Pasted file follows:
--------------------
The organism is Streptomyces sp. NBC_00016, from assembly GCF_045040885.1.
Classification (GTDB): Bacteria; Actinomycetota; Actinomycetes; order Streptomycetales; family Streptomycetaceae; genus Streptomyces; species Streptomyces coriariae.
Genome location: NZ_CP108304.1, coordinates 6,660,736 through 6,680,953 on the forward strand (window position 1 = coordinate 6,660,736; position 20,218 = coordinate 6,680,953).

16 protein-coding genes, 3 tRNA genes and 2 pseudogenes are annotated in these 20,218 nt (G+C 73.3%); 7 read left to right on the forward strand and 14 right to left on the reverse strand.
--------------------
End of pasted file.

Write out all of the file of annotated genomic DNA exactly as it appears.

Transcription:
The organism is Streptomyces sp. NBC_00016, from assembly GCF_045040885.1.
Classification (GTDB): Bacteria; Actinomycetota; Actinomycetes; order Streptomycetales; family Streptomycetaceae; genus Streptomyces; species Streptomyces coriariae.
Genome location: NZ_CP108304.1, coordinates 6,660,736 through 6,680,953 on the forward strand (window position 1 = coordinate 6,660,736; position 20,218 = coordinate 6,680,953).

16 protein-coding genes, 3 tRNA genes and 2 pseudogenes are annotated in these 20,218 nt (G+C 73.3%); 7 read left to right on the forward strand and 14 right to left on the reverse strand.